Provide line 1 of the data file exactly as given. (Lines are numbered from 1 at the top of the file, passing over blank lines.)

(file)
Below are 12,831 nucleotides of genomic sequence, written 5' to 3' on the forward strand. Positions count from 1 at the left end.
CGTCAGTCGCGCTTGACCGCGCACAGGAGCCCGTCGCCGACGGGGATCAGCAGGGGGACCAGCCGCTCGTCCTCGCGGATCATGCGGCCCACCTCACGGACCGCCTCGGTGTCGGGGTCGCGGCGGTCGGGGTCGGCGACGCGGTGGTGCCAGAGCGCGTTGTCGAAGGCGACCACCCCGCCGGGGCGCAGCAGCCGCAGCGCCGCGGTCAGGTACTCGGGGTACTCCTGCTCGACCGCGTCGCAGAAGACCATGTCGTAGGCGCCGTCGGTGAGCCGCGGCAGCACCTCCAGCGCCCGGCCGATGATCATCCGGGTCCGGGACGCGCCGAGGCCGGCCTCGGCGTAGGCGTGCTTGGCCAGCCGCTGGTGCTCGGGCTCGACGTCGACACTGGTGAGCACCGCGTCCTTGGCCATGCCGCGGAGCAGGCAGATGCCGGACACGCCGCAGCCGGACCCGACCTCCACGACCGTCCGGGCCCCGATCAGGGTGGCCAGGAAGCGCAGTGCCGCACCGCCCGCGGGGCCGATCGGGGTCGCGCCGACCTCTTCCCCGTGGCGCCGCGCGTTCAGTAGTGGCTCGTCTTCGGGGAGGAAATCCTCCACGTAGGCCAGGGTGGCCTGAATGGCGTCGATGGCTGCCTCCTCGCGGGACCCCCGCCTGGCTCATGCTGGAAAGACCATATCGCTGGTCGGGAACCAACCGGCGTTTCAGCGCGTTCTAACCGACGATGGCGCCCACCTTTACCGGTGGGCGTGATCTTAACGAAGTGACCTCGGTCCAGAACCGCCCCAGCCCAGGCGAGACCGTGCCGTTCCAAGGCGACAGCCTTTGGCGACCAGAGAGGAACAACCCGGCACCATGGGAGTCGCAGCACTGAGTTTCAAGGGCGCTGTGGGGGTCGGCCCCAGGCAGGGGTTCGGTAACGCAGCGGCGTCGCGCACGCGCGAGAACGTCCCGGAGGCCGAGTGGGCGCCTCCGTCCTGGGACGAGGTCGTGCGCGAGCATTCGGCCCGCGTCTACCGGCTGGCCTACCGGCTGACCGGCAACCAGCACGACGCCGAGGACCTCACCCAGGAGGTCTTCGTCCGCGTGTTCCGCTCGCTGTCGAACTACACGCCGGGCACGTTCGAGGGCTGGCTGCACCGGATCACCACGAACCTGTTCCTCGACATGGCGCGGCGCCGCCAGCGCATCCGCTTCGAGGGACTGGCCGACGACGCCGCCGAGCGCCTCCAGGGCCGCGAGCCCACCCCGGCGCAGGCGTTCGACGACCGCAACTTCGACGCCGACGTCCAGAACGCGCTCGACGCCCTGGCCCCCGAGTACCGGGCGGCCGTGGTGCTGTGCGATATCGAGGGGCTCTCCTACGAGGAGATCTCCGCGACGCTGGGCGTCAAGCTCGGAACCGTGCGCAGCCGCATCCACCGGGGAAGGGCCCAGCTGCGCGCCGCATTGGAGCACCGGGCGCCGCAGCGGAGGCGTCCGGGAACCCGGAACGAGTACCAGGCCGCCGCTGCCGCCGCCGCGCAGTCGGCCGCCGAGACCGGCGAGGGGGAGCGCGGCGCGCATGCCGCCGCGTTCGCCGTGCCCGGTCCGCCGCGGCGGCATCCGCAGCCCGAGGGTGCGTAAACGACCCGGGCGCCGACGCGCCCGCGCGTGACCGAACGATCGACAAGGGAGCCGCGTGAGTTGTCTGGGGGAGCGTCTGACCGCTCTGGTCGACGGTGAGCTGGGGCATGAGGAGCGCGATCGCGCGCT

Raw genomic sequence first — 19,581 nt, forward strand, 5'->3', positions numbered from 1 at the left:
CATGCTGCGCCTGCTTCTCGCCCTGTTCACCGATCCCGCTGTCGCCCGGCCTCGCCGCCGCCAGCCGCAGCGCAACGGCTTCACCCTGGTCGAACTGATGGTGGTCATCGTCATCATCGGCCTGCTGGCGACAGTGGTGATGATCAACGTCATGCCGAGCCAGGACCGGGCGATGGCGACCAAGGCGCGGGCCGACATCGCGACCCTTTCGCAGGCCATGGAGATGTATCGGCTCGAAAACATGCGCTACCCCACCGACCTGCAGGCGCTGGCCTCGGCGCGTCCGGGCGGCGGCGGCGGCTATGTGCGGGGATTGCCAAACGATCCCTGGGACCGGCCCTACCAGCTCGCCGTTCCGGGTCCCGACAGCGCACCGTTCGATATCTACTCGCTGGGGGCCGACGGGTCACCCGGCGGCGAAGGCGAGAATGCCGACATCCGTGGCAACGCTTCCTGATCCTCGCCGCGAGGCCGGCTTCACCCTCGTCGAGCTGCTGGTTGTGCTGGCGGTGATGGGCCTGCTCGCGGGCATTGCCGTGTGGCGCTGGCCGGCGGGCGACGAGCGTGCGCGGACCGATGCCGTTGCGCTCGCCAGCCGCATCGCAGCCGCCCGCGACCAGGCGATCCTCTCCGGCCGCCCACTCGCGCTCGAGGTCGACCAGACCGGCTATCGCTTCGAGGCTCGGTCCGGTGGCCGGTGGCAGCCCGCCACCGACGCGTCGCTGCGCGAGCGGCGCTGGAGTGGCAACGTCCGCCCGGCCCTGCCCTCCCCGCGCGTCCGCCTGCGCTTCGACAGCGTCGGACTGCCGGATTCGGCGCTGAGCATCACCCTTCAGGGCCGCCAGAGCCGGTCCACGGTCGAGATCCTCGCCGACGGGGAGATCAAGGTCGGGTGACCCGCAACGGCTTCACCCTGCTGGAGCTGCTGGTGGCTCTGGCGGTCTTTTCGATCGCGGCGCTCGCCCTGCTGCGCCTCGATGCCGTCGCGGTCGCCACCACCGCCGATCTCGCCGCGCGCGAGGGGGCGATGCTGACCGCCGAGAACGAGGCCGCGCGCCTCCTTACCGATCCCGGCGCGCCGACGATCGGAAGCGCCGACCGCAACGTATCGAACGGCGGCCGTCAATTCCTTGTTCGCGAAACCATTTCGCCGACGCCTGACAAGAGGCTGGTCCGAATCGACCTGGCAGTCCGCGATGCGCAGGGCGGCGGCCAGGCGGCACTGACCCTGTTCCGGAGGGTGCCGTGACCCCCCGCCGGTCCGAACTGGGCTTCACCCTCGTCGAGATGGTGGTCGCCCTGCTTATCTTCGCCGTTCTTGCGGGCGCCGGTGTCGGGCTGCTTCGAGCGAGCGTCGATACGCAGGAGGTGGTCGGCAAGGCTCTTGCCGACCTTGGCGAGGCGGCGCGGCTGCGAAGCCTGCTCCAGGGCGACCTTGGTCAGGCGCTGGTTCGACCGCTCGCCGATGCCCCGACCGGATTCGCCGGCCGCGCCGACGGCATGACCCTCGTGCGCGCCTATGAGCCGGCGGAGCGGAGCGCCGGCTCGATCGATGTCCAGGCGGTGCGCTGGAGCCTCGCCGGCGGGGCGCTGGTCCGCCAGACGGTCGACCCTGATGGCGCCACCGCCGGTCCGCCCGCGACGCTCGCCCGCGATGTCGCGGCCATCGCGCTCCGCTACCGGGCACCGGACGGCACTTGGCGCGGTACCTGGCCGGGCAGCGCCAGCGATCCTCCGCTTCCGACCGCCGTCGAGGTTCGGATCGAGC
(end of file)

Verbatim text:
Below are 12,831 nucleotides of genomic sequence, written 5' to 3' on the forward strand. Positions count from 1 at the left end.